Even the guys themselves can’t identify which facial feature is whose in that final product! How did you achieve that effect?
Dimitri: “We did one session where we took everyone’s pictures and then we’d go away and paint them, then we’d project those pictures onto their faces when they were doing the shoot so it looked like Lars projected onto James or Rob projected onto Lars. They can’t see them, they just have a light shining on them so they’re making expressions in front of it. So when they come over to the monitor to see how crazy it looked with the combination of their features, they were just cracking up and having a great time – it’s a really fun process.”
What’s the best thing about working with Metallica?
Dimitri: “What sets the Metallica guys apart from typical metal bands is that they are totally unafraid to go into different places, they’re always trying to challenge themselves and the people around them to do something fresh and different. They jumped right into it and they’re fearless, which is what we love about them.”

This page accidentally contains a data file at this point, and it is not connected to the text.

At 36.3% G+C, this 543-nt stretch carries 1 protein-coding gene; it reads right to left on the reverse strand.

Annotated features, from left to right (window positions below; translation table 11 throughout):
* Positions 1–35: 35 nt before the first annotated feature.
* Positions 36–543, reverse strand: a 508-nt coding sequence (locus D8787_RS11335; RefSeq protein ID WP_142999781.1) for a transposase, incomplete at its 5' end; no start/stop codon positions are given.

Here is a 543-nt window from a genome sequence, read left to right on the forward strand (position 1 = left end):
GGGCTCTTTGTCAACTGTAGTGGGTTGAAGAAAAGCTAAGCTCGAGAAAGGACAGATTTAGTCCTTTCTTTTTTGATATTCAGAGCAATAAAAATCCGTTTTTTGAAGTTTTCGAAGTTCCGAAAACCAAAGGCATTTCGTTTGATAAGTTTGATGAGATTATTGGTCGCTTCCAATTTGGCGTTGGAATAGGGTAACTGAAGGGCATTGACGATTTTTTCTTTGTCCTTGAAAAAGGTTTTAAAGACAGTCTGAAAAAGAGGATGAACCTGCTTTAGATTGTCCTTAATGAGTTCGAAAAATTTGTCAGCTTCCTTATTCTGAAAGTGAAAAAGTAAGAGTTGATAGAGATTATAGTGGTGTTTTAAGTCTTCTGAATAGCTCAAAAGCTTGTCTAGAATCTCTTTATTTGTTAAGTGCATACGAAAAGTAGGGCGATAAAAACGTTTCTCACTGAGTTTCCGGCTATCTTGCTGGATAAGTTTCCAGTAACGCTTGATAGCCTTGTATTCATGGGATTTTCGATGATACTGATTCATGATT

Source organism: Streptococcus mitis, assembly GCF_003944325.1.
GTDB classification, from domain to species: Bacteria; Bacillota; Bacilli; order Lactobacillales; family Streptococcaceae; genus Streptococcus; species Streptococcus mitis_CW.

Metal fans are hard to please with new ideas but that cover has inspired some fans to even photoshop burgers onto the cover…
Dimitri: “It’s awesome. When all those re-imaginations of the album were coming out on Instagram, we saved all of them. It’s great, we love that stuff.”
How long did it take to organise a shoot with Ozzy Osbourne?
Dimitri: “Thankfully, we had worked with him once before for a magazine. For me personally, Ozzy and Black Sabbath are what I grew up on. We wanted to shoot Ozzy for a long time and we had a meeting with his record label offering to shoot him for a magazine but they said he doesn’t do editorial shoots, so it’s never going to happen. Thankfully, we had the experience of shooting Kelly Osbourne for our magazine which had gone really well; both she and Sharon had expressed they were very thankful for the shoot and they had fun. When we contacted them directly, Sharon said we’d shoot Ozzy, so that was a huge thing for us, we were really happy and overwhelmed. That first shoot was really fun; Jesper and Ozzy were comparing their tattoos before we were shooting, we were doing a bunch of crazy setups with Ozzy. We set up this rain set getting him wet and he was complaining he was cold, but it was fantastic, we were on cloud nine.”
What was it like shooting with him for the images we used for our January cover?
Dimitri: “It was a lot less stressful this time because we already knew he had a very short attention span. He’s a great collaborator, he’s up for , which is fantastic for us. Originally, the day was supposed to be an eight-hour shoot but we wound up finishing in four hours so it was one look after another. We had some really elaborate sets for it and he was on fire.”